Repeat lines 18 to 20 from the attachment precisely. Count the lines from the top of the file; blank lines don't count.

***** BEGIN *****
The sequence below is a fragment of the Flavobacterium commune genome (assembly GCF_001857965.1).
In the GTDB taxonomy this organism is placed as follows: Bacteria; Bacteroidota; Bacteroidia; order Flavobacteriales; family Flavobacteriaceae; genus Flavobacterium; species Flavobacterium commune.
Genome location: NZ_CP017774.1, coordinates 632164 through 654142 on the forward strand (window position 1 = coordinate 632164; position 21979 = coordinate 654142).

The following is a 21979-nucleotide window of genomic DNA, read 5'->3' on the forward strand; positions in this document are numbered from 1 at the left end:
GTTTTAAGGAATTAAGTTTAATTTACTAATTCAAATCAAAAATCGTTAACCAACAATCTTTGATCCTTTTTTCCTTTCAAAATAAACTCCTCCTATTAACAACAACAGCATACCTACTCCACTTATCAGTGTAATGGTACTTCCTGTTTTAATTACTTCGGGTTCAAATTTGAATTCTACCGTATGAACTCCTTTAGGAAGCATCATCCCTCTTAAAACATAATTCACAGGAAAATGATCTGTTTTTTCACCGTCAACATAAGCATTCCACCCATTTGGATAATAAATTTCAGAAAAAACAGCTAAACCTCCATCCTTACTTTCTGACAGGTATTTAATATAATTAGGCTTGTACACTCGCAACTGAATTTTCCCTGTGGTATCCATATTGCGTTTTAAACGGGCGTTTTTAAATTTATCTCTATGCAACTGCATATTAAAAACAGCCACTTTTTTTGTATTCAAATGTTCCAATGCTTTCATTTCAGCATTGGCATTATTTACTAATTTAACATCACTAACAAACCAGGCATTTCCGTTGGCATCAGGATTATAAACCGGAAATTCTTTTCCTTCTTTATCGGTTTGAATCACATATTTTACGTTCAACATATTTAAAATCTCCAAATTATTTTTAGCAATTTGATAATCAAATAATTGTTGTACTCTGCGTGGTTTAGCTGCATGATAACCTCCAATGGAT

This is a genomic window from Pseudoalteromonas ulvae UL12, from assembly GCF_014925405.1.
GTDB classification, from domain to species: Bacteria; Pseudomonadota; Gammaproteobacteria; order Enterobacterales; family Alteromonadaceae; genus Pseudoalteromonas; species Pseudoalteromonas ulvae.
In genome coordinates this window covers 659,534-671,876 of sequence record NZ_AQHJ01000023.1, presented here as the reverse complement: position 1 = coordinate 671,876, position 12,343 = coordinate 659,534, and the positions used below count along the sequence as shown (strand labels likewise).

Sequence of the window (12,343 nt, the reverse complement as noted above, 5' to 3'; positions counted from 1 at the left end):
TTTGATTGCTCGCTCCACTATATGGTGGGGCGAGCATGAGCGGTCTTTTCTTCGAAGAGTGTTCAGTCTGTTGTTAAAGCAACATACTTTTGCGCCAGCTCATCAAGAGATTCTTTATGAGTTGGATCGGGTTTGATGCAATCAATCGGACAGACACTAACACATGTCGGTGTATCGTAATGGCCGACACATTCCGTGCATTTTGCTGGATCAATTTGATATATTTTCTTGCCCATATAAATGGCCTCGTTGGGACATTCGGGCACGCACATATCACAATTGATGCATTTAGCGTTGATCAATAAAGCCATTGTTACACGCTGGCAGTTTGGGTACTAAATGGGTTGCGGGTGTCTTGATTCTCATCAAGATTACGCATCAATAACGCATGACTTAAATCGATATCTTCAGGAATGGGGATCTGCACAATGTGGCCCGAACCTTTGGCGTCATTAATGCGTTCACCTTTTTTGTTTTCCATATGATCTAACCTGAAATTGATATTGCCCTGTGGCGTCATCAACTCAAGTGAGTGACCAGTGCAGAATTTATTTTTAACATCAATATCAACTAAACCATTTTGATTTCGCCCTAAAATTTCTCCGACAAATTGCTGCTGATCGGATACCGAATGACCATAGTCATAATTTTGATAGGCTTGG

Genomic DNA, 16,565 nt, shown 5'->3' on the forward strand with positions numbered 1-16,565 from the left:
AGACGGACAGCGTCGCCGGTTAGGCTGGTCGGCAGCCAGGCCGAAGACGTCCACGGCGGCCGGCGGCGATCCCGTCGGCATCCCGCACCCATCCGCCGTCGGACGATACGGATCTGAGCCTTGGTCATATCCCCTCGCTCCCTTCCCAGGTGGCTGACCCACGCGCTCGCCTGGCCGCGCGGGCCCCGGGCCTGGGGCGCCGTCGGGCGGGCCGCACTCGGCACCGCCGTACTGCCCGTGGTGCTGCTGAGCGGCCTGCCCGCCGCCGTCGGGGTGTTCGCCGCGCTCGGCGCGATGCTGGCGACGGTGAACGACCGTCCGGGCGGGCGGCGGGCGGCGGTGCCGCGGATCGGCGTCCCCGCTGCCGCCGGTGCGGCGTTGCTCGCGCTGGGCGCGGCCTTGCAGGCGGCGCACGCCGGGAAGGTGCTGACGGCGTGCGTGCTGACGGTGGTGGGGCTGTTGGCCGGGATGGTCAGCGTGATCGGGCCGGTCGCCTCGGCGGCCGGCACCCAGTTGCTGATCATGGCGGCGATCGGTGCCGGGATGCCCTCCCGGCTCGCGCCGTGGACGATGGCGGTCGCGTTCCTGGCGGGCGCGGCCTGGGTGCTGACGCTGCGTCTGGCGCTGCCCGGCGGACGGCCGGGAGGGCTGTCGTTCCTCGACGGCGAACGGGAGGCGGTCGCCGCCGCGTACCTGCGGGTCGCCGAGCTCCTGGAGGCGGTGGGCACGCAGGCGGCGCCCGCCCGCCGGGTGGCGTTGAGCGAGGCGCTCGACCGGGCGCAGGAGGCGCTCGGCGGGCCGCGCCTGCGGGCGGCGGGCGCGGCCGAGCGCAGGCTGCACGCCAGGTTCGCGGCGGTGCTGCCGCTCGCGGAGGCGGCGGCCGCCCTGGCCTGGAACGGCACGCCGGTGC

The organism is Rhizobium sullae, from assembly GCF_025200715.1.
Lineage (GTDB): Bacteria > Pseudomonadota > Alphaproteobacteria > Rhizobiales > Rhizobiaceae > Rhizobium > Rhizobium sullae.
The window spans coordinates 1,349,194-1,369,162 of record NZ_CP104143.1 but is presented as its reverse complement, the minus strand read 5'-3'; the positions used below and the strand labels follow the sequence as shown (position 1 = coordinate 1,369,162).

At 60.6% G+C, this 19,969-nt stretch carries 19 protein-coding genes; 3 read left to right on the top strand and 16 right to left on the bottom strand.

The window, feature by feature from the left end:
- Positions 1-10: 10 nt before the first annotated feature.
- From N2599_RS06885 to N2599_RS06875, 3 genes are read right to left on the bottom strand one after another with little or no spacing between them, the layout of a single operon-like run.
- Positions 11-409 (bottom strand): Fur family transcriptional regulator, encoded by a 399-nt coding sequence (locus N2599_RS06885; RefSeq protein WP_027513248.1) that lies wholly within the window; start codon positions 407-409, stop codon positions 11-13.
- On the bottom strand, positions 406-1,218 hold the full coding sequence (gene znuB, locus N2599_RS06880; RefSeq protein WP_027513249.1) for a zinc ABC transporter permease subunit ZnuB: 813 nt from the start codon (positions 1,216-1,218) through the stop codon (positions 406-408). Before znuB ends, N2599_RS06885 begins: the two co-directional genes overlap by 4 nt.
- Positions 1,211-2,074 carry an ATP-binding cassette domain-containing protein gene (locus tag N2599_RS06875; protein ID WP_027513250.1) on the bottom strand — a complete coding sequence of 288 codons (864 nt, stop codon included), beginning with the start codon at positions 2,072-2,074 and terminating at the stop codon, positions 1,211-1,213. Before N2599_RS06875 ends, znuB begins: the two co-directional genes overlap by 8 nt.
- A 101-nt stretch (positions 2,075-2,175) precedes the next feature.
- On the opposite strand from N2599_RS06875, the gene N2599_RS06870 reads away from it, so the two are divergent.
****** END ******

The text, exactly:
- Positions 1-10: 10 nt before the first annotated feature.
- From N2599_RS06885 to N2599_RS06875, 3 genes are read right to left on the bottom strand one after another with little or no spacing between them, the layout of a single operon-like run.
- Positions 11-409 (bottom strand): Fur family transcriptional regulator, encoded by a 399-nt coding sequence (locus N2599_RS06885; RefSeq protein WP_027513248.1) that lies wholly within the window; start codon positions 407-409, stop codon positions 11-13.